Energy – the new renewable energy future
Despite coal’s dominance as Australia’s primary energy source, there has also been a steady uptake in renewable sources of energy, primarily in wind and solar. With increasing momentum to meet Australia’s renewable energy target by 2020 and technological improvements, there are growing opportunities for investment in Australia’s renewables sector, particularly for investors willing to take greater price risks. In 2016 alone, 17.3% of Australia’s electricity was generated from renewable energy sources and large-scale renewable investment was five times greater than 2015, representing an investment of over A$4 billion.
Renewable Energy Target
The Australian Government’s policy to encourage investment in renewable energy for electricity generation is known as the renewable energy target (RET). The RET requires that at least 23.5% (or 33,000 GWh) of Australia’s electricity generation be provided by renewable sources by 2020. Under the RET, wholesale purchasers of electricity have an obligation to purchase and surrender an annually increasing number of renewable energy certificates which are created by or in respect of certain renewable energy generators or other sources. This means that liable entities (particularly retailers) under the RET will need to continue to invest in renewable energy in Australia to meet their obligations.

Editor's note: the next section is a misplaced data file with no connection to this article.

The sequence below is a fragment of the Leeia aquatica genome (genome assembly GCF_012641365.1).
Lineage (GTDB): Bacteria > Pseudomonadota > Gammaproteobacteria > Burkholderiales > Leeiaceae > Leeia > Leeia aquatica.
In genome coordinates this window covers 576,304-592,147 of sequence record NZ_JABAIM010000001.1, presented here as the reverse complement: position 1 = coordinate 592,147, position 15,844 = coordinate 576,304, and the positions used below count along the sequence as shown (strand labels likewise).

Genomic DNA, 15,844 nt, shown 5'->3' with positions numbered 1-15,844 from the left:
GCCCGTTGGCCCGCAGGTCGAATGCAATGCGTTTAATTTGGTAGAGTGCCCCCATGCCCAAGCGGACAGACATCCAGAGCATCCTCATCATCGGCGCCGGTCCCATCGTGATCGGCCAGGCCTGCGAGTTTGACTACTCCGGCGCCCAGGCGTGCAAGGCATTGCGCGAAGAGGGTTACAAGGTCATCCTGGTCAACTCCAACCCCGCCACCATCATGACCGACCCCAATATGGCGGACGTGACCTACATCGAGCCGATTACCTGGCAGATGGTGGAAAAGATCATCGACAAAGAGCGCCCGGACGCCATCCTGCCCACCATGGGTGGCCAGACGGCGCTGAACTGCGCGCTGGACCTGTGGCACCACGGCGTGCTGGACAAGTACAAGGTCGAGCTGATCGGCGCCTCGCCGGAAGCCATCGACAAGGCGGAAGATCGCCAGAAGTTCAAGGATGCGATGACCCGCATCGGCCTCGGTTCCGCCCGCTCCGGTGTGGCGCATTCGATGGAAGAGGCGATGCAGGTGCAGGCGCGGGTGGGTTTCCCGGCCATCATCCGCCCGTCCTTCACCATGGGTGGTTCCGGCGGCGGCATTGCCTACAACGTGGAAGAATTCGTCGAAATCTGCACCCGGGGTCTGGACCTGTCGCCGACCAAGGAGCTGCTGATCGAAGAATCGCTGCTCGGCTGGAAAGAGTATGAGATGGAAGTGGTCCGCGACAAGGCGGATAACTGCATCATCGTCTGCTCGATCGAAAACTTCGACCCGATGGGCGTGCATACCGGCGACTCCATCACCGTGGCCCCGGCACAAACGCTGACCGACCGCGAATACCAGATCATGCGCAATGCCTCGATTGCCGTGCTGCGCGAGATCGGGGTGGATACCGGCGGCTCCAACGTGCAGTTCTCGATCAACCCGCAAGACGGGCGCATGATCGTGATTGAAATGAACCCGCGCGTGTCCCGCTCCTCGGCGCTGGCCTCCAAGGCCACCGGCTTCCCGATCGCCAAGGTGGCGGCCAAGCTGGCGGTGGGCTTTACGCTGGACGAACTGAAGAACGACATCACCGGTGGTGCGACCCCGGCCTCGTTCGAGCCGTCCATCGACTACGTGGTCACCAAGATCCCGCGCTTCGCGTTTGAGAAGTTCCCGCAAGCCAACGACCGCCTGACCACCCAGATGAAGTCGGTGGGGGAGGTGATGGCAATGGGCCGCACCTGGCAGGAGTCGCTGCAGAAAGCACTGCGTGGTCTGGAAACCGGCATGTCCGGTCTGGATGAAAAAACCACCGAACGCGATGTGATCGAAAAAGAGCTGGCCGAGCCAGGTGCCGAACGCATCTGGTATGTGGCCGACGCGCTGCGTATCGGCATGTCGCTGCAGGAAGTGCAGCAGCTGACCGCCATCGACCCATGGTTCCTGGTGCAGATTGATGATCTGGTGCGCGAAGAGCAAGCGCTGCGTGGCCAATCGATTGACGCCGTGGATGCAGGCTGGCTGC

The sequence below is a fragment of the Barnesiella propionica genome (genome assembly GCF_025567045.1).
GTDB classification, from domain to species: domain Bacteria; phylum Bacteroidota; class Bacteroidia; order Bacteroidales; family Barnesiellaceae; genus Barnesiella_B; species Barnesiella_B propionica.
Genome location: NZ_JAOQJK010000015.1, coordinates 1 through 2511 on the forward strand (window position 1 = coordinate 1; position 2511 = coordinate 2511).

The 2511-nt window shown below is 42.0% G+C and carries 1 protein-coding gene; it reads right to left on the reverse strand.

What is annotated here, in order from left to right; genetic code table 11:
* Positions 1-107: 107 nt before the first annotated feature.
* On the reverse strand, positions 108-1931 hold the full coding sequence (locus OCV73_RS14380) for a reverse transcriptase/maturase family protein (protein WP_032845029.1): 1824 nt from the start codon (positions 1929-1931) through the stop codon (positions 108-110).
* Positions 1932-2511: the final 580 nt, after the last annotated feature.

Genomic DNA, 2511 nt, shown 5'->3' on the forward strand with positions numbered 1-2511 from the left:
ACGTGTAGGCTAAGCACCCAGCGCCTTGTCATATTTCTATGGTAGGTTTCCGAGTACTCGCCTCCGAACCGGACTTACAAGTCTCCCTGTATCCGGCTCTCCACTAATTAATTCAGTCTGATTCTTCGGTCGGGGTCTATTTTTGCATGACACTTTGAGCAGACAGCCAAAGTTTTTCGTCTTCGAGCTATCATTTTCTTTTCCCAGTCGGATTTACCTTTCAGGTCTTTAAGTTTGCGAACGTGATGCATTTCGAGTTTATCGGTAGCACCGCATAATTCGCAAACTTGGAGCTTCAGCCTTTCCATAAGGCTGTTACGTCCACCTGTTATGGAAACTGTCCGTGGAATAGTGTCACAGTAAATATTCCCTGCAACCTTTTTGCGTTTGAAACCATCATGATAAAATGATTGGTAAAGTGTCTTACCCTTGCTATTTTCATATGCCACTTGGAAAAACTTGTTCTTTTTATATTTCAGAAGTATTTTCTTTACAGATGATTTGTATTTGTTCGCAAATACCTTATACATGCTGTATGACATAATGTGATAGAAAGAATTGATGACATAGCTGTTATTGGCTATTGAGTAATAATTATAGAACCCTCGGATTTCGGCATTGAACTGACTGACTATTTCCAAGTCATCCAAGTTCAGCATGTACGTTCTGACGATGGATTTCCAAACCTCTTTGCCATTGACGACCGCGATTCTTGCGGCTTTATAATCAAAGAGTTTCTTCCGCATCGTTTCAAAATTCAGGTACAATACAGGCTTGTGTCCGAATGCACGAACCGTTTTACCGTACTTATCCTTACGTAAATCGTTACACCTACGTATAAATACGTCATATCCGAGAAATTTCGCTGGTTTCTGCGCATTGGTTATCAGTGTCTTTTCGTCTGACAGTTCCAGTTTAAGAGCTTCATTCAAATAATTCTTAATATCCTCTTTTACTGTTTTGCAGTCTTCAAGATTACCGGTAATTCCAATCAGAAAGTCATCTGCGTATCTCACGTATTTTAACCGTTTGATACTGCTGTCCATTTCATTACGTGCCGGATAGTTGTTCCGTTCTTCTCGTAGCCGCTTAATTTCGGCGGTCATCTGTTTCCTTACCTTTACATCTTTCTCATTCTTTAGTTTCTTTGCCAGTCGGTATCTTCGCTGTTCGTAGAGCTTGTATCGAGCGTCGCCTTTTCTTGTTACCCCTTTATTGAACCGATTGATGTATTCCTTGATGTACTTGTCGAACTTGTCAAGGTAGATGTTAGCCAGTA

At the State and Territory levels, there is also considerable support for large-scale renewable energy projects. For example, South Australia has announced a target of 50% renewables by 2025, and the ACT Government has introduced a target of 100% renewables by 2020, relying primarily on large-scale feed in tariffs and reverse auctions. As at May 2017, there were 5.6 GW of new wind and solar under construction across Australia, and there will continue to be opportunities to invest in new large-scale renewables projects in the future to help meet Australia’s various renewable energy targets. Despite the strong pipeline of renewable energy projects with development approval, 6000 MW of financed new-built capacity is still required by 2020 to meet the RET and avoid a shortfall in large-scale generation certificates markets.
New baseload energy sources
As Australia gradually shifts away from reliance on traditional baseload power supplied by coal-fired power stations, there are new opportunities for investment in alternate forms of baseload power, such as gas and pumped hydroelectric technology. For example, with the announcement of new state-owned gas power plants in South Australia and greater incentives for Australian sourced gas, there will be increased opportunities to assist and develop additional gas resources to serve Australia’s domestic market. Similarly, with the planned A$2 billion expansion of the Snowy Mountains hydro scheme, there will be further opportunities for large-scale pumped hydroelectric energy storage to play an important role in replacing Australia’s traditional baseload power.
Distributed energy and battery storage